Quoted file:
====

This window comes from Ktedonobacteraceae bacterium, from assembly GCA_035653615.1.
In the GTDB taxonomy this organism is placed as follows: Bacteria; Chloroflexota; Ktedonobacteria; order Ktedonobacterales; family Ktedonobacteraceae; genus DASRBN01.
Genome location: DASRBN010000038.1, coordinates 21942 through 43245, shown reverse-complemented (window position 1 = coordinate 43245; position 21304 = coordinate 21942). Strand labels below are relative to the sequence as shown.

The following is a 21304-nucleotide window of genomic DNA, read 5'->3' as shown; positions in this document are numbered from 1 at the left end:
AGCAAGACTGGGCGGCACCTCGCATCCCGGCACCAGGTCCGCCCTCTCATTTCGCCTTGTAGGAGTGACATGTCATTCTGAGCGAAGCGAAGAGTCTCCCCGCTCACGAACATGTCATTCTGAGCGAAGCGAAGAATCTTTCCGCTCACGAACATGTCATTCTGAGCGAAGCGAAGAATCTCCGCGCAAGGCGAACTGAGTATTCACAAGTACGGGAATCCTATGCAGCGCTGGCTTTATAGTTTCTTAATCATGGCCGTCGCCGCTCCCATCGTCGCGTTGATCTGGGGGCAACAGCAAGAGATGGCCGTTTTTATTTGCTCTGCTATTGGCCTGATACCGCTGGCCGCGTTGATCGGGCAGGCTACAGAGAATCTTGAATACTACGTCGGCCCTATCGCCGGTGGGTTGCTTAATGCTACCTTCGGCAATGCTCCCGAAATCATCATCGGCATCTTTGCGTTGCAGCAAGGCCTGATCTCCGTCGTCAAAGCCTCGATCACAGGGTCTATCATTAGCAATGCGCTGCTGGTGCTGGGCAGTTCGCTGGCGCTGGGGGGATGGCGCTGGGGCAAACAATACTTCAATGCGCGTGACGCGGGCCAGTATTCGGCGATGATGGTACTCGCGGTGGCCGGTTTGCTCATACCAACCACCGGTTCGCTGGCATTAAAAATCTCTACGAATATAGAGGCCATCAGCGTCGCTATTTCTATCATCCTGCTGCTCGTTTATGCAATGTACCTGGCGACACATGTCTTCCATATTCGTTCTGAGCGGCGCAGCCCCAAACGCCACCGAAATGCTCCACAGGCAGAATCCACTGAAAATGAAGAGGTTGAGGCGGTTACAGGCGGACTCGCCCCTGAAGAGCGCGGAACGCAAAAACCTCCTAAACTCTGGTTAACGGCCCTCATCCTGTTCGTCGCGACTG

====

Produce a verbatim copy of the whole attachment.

This window comes from Ktedonobacteraceae bacterium, from assembly GCA_035653615.1.
In the GTDB taxonomy this organism is placed as follows: Bacteria; Chloroflexota; Ktedonobacteria; order Ktedonobacterales; family Ktedonobacteraceae; genus DASRBN01.
Genome location: DASRBN010000038.1, coordinates 21942 through 43245, shown reverse-complemented (window position 1 = coordinate 43245; position 21304 = coordinate 21942). Strand labels below are relative to the sequence as shown.

The following is a 21304-nucleotide window of genomic DNA, read 5'->3' as shown; positions in this document are numbered from 1 at the left end:
AGCAAGACTGGGCGGCACCTCGCATCCCGGCACCAGGTCCGCCCTCTCATTTCGCCTTGTAGGAGTGACATGTCATTCTGAGCGAAGCGAAGAGTCTCCCCGCTCACGAACATGTCATTCTGAGCGAAGCGAAGAATCTTTCCGCTCACGAACATGTCATTCTGAGCGAAGCGAAGAATCTCCGCGCAAGGCGAACTGAGTATTCACAAGTACGGGAATCCTATGCAGCGCTGGCTTTATAGTTTCTTAATCATGGCCGTCGCCGCTCCCATCGTCGCGTTGATCTGGGGGCAACAGCAAGAGATGGCCGTTTTTATTTGCTCTGCTATTGGCCTGATACCGCTGGCCGCGTTGATCGGGCAGGCTACAGAGAATCTTGAATACTACGTCGGCCCTATCGCCGGTGGGTTGCTTAATGCTACCTTCGGCAATGCTCCCGAAATCATCATCGGCATCTTTGCGTTGCAGCAAGGCCTGATCTCCGTCGTCAAAGCCTCGATCACAGGGTCTATCATTAGCAATGCGCTGCTGGTGCTGGGCAGTTCGCTGGCGCTGGGGGGATGGCGCTGGGGCAAACAATACTTCAATGCGCGTGACGCGGGCCAGTATTCGGCGATGATGGTACTCGCGGTGGCCGGTTTGCTCATACCAACCACCGGTTCGCTGGCATTAAAAATCTCTACGAATATAGAGGCCATCAGCGTCGCTATTTCTATCATCCTGCTGCTCGTTTATGCAATGTACCTGGCGACACATGTCTTCCATATTCGTTCTGAGCGGCGCAGCCCCAAACGCCACCGAAATGCTCCACAGGCAGAATCCACTGAAAATGAAGAGGTTGAGGCGGTTACAGGCGGACTCGCCCCTGAAGAGCGCGGAACGCAAAAACCTCCTAAACTCTGGTTAACGGCCCTCATCCTGTTCGTCGCGACTG